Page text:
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k831
09-27-2009, 05:59 PM
Just curious if anyone here can give me any feedback on this instructor (yes, I will go check it out myself, but it is a closed door class and I am trying to evaluate a handful of schools right now - time crunch);

http://www.fastblastjkd.com/Students.html

http://www.fastblastjkd.com/pictures.html

I'm certainly not looking to incite any bashing etc of an instructor, but being new to JKD, not really knowing who's who it helps to ask.

Also, I recognize good mechancis when I see them, but again, being unfamiliar whith certain aspects of JKD, it can be a little harder to tell for sure if an instructor "moves well" for this particular style.

Thanks.

Jim Riggio
09-27-2009, 06:46 PM
I do not know him but if you are in the Phoenix are, Richard Weiss is one of Tim's instructors who is very good. Also Rafael Figueroa who is certified under Pat Strong also teaches down there and is excellent.

k831
09-27-2009, 06:54 PM
I do not know him but if you are in the Phoenix are, Richard Weiss is one of Tim's instructors who is very good. Also Rafael Figueroa who is certified under Pat Strong also teaches down there and is excellent.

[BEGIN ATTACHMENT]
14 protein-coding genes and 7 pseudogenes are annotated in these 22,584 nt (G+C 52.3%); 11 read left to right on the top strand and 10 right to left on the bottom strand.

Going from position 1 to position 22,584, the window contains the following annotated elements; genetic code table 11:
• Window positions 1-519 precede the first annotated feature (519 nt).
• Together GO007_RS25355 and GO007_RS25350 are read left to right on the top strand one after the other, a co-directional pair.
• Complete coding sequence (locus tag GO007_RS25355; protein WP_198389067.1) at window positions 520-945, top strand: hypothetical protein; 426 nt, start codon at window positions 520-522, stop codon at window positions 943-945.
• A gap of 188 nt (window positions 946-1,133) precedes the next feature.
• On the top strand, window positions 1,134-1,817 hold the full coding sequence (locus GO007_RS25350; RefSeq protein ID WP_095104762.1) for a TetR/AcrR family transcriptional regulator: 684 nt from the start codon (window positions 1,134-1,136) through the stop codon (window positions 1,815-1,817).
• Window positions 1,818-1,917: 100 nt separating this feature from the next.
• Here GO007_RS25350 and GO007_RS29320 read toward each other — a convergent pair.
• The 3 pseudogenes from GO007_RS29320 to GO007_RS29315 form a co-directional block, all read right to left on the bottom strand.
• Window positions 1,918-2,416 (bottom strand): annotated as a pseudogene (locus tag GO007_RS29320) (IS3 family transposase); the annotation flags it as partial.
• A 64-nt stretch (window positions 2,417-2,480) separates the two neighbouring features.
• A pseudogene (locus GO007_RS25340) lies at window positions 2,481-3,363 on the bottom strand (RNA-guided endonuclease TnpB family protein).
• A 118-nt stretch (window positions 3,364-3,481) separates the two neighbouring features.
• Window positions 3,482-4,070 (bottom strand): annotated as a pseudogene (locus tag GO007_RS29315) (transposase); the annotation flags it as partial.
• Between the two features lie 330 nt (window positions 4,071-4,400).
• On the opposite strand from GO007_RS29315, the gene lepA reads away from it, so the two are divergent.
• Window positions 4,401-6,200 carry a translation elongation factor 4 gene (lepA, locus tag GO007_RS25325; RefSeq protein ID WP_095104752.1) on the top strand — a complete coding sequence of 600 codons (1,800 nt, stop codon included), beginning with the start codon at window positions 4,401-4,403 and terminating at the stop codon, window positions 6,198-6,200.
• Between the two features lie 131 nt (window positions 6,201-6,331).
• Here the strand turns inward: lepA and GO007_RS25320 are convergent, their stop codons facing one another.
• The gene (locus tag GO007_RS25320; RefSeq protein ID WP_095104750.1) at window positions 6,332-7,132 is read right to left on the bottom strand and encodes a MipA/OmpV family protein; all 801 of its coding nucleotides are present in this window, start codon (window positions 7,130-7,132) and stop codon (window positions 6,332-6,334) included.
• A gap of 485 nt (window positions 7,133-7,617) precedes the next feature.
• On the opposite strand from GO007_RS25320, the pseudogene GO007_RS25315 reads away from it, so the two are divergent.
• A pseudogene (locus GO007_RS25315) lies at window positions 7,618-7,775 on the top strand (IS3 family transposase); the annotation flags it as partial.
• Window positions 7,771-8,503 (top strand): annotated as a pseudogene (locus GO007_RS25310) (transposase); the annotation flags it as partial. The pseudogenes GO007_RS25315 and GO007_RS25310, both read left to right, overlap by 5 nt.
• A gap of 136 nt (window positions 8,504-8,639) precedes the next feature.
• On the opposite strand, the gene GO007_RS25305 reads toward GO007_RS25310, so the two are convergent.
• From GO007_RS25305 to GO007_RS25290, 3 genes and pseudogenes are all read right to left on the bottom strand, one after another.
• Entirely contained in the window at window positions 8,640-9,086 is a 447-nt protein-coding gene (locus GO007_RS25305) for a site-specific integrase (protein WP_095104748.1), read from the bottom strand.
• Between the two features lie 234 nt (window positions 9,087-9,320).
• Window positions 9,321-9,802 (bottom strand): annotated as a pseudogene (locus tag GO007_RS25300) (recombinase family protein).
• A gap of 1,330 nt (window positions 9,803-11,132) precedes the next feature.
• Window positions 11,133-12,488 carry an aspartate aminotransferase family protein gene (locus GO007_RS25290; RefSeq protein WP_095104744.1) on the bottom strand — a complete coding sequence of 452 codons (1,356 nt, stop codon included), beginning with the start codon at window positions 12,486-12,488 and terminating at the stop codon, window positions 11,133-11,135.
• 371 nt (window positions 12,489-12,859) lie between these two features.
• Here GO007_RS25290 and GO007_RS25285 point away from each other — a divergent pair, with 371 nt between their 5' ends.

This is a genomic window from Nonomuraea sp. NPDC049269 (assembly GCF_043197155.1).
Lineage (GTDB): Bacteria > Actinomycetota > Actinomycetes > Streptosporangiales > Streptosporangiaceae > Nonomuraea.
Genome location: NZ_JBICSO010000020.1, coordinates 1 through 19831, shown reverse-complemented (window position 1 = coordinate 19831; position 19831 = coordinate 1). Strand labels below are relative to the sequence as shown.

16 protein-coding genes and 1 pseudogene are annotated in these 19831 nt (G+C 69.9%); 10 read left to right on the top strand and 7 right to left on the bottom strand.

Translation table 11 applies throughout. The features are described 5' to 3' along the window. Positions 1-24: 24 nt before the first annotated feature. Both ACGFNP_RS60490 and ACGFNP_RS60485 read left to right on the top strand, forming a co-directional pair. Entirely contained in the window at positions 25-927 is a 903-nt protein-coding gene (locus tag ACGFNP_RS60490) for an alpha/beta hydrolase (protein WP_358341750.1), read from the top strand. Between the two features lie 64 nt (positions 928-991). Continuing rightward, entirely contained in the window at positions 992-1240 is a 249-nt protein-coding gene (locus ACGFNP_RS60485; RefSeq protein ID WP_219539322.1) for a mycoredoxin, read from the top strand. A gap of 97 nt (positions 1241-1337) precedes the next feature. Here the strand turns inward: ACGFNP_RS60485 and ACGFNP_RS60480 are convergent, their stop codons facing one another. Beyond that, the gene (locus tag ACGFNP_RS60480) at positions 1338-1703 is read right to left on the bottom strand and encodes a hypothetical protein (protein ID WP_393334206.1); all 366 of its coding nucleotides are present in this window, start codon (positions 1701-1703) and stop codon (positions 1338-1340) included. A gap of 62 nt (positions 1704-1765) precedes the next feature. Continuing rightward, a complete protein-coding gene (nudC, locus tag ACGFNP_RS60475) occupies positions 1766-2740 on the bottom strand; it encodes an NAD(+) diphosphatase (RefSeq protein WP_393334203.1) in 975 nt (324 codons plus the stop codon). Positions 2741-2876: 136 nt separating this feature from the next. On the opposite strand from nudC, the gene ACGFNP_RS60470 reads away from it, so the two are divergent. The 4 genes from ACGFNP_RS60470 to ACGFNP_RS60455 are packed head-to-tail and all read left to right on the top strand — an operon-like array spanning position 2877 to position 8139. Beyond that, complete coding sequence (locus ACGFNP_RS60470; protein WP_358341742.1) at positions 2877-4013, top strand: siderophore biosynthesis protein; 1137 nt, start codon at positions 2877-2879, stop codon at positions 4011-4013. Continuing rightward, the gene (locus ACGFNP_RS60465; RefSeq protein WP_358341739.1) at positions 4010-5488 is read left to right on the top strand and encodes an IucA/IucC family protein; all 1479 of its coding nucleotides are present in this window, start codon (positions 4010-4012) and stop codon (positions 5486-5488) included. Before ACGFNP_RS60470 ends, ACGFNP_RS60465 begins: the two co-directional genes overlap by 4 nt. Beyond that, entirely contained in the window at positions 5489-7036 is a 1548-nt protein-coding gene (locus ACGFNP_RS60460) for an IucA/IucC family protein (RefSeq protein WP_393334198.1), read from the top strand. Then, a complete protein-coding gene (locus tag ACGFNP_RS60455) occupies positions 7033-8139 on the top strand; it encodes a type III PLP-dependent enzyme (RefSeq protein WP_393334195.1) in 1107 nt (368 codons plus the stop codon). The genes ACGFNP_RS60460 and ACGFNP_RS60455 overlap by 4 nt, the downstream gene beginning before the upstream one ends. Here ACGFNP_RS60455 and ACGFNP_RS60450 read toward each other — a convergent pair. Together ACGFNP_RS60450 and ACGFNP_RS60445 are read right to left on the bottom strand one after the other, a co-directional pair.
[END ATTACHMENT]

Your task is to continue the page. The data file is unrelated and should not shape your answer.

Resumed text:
Thanks for the leads. I have been trying to track down Richard (as have others apparently) with no luck. As you said, I have heard nothing but good things about him.

I haven't heard of Rafael Figuero... I will do my best to look him up. Thanks for the tip, it is appreciated.

k831
09-28-2009, 09:14 AM
Surely out of 80+ views someone can give me feed back on this fella...even if its just your thoughts from his short vids. Trying to make a good decision about who to train with (my last attempt at studying JKD didn't go so well). If your thoughts/knowledge/review or guess are less than favorable, PM me rather than post it.

Tim Tackett
09-28-2009, 11:44 AM
Someone remind me to all Richard Weiss next Tuesday when I get back from camp to see if he is now taking students.
Tim

jmpainter
09-28-2009, 08:57 PM
This is total personal preference thing but I don't like the general vibe of his web pages.
Spends a bit too much time telling you how great and elite they are for my taste.